Surveillance in the Wake of Rebellion in Barbados
Author(s): Alan Armstrong
A series of signal towers were constructed in Barbados in reaction to a slave rebellion in 1816. This study uses GIS and GPS to plot and assess the view-sheds of surveillance and control created by the construction of a series of six signal towers (1816-1819). ‘Bussa’s Rebellion which began resulted in damage to 54 plantations and the death of well over 200 enslaved laborers (in battle or by execution). The rebellion sent ripples of fear through the island’s planter, business, and military communities. It also illuminated the horrors of slavery and galvanized abolitionist sentiment in England. Today the rebellion is commemorated as a defining act of resistance against the institutions of slavery. This study plots the tower sites, examines vectors of communication from tower to tower, and projects for view-shed from each tower. A series of nine plantation sites, currently being considered as part a UNESCO plantation landscapes theme, were also plotted to allow an assessment of bi-directional observation. The study illustrates the tower’s utility as control and communication devices.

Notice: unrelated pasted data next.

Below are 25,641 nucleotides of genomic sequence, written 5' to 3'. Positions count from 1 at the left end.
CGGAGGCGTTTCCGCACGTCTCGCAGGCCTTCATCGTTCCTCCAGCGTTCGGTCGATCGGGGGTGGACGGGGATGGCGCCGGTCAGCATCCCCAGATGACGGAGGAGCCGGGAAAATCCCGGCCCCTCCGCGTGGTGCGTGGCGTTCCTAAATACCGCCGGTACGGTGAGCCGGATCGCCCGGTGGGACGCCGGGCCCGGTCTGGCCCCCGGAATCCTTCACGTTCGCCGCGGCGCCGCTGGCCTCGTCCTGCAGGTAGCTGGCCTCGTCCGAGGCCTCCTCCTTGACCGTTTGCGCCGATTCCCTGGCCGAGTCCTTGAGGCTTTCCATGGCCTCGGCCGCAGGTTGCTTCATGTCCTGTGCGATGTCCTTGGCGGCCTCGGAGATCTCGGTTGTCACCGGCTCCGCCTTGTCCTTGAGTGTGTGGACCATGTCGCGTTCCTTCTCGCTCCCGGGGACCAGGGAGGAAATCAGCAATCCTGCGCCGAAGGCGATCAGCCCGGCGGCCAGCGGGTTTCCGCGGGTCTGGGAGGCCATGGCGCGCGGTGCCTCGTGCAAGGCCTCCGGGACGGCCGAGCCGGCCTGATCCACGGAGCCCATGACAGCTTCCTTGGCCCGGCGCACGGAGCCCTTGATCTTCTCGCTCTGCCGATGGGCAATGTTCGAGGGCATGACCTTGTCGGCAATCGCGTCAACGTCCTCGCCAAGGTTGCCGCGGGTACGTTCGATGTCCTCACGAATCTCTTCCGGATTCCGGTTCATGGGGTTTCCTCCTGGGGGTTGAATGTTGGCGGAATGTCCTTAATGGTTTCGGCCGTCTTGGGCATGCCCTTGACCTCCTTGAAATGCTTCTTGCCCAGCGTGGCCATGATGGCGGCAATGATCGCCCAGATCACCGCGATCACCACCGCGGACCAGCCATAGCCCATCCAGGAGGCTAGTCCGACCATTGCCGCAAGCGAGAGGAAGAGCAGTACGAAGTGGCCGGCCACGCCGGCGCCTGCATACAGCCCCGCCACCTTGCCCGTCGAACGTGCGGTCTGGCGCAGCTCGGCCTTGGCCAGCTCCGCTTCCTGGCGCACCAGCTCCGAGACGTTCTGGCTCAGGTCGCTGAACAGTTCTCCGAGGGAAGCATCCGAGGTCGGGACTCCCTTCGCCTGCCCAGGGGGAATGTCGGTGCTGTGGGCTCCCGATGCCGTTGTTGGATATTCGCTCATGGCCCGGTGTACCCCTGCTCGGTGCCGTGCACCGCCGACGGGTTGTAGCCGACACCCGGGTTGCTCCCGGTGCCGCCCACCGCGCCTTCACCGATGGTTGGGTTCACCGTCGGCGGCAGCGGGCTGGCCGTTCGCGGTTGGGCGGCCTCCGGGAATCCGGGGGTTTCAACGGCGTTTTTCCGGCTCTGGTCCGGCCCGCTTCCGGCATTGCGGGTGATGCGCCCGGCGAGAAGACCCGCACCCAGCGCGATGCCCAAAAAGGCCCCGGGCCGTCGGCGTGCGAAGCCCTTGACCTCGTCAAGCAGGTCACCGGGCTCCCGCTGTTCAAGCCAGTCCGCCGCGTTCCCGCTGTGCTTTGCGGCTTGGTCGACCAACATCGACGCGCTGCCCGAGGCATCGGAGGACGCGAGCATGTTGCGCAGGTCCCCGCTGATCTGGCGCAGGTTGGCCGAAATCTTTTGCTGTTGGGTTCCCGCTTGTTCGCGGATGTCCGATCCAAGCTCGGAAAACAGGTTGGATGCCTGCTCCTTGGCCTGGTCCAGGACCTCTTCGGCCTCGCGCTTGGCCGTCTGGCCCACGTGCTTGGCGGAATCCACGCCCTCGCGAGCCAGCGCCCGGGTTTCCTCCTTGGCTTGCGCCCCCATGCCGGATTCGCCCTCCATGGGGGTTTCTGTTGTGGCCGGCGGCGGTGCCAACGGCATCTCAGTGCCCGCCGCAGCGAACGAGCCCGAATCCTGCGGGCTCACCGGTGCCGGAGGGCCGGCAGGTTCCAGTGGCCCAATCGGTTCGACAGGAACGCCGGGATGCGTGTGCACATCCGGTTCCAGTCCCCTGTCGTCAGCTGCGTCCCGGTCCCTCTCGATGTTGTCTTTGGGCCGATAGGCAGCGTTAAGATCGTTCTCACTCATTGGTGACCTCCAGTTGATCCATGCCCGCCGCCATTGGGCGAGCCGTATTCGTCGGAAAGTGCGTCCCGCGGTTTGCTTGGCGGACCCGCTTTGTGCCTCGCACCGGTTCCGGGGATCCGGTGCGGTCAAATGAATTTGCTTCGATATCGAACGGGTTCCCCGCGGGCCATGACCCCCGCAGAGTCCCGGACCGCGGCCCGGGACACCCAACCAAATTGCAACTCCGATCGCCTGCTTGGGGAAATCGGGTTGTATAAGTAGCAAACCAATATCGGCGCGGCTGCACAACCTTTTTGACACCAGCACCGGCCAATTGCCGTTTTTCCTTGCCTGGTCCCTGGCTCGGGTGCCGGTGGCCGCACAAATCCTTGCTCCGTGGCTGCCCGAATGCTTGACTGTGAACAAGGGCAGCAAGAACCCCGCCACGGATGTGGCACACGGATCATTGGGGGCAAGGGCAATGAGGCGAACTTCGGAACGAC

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Surveillance in the Wake of Rebellion in Barbados. Alan Armstrong. Presented at Society for Historical Archaeology, Quebec City, Quebec, Canada. 2014 ( tDAR id: 437414)
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Contact(s): Society for Historical Archaeology